Monitoring of facultative avian scavengers on large mammal carcasses in Dinaric forest of Slovenia

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Monitoring of facultative avian scavengers on large mammal carcasses in Dinaric forest of Slovenia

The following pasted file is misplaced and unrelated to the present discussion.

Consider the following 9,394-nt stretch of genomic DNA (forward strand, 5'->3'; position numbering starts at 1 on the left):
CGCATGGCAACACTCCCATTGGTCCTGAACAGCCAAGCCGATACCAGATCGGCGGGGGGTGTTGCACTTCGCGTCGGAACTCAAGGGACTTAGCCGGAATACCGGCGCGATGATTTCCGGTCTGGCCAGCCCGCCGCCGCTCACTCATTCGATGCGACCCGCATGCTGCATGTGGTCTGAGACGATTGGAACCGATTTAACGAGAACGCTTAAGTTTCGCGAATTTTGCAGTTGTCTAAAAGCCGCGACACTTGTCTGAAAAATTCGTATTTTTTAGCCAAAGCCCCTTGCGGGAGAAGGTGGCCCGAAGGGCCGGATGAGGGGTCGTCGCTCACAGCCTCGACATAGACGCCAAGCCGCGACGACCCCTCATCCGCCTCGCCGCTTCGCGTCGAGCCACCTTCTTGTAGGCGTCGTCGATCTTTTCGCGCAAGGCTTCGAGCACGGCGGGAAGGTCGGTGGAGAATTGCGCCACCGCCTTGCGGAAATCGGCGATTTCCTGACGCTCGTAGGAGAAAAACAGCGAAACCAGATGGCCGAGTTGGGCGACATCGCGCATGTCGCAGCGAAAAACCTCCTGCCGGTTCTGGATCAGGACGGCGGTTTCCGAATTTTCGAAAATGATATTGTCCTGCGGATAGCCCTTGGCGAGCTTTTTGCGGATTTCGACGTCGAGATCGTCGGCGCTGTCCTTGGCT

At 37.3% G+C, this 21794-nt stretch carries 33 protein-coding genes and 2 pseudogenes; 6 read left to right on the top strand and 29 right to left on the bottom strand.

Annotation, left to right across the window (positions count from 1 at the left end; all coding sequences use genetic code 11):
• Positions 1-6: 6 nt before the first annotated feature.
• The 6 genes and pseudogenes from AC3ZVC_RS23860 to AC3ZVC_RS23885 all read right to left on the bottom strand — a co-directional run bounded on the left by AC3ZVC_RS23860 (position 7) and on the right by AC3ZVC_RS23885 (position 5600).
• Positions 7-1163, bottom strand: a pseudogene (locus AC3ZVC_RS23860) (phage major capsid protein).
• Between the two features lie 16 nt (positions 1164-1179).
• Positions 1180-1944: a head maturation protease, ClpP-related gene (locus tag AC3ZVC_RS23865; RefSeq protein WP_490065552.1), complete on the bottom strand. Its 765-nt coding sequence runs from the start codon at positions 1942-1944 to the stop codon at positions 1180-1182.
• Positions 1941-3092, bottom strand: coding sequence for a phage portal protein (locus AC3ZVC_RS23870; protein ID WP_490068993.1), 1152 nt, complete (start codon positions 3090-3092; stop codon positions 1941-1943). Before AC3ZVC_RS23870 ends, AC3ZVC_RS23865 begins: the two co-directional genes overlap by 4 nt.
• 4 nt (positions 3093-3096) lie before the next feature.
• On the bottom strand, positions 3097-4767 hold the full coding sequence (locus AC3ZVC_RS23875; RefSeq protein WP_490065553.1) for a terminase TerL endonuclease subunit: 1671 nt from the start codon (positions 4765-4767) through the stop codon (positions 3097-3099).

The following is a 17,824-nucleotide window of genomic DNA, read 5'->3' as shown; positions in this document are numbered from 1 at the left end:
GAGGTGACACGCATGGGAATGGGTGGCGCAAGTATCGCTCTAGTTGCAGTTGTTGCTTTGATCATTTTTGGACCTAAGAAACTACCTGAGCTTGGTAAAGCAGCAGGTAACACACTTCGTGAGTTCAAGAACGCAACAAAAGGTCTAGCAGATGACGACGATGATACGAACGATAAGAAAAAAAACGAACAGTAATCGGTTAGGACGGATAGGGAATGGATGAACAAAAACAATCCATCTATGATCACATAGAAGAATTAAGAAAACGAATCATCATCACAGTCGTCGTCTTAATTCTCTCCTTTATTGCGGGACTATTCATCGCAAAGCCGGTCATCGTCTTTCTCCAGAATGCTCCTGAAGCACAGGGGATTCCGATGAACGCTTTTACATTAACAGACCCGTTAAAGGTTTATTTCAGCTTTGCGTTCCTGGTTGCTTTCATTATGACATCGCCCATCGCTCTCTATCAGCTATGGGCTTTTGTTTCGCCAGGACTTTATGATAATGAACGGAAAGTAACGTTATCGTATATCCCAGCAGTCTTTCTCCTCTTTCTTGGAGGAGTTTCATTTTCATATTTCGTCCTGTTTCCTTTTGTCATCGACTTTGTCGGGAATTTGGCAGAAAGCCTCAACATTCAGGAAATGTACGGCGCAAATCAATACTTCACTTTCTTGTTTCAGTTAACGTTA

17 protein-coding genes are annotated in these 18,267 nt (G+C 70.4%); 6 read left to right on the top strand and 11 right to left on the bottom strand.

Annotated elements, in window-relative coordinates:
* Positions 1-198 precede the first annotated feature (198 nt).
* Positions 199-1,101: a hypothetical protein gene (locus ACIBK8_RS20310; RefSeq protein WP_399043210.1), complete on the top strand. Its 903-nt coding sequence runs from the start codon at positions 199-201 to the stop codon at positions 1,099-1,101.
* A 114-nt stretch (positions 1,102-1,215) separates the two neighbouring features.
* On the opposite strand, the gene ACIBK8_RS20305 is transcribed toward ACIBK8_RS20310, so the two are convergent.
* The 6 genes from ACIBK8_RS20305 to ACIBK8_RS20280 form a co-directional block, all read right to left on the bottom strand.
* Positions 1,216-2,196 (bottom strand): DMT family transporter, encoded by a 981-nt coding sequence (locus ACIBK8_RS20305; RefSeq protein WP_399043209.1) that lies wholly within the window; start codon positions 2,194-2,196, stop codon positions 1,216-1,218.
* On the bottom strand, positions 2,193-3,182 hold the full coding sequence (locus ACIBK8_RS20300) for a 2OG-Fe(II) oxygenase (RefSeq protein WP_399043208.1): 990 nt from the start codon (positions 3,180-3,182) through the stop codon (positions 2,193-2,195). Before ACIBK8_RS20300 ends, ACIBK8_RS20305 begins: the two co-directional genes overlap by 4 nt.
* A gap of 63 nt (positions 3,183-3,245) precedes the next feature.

Facultative vertebrate scavengers have an important role in forest ecosystems, however, not much is known as to their use of carrion in temperate forests. Three carcasses of Red Deer Cervus elaphus and European Roe Deer Capreolus capreolus found dead or killed by Grey Wolf Canis lupus were monitored in March and April 2010 and 2011 on Menišija Plateau in northern Dinaric Mountains (central Slovenia) using photo-trapping and video surveillance. Carcasses were monitored for 26 days, during which 708 photos and 43 video recordings of scavengers were taken. In the 91% of all visits recorded, birds were the most frequent scavengers, with Common Buzzard Buteo buteo as the most frequent species present at 76% of all visits. On average, Buzzards returned to carcasses twice per day, with an average visit lasting 29 min. Common Buzzards used carcasses to a significantly higher degree on days with snow cover, which was due to the more frequent visits per day and not to longer visits. Recorded antagonistic interspecific interactions suggested that Common Buzzards were the dominant species in the observed avian scavenger guild, as they displaced Ravens Corvus corax and Goshawk Accipiter gentilis from the carcass. However, Ravens frequently mobbed Common Buzzards while scavenging. Once an Ural Owl Strix uralensis also visited prey remains of Grey Wolf, but feeding could not be confirmed. Observations suggested that carcasses of large mammals could be locally and temporarily an important food source for some facultative avian scavengers in Dinaric forests, especially in times when other food is scarce. Data from the two wolf kills also confirm the importance of predation by large carnivores in providing food for scavengers. Given the small amount of meat consumed, kleptoparasitism by solitary raptors did not bring significant losses to large carnivores, whereas gregarious avian scavengers like corvids can importantly affect the consumption process and consume large amount of biomass in a relatively short time.

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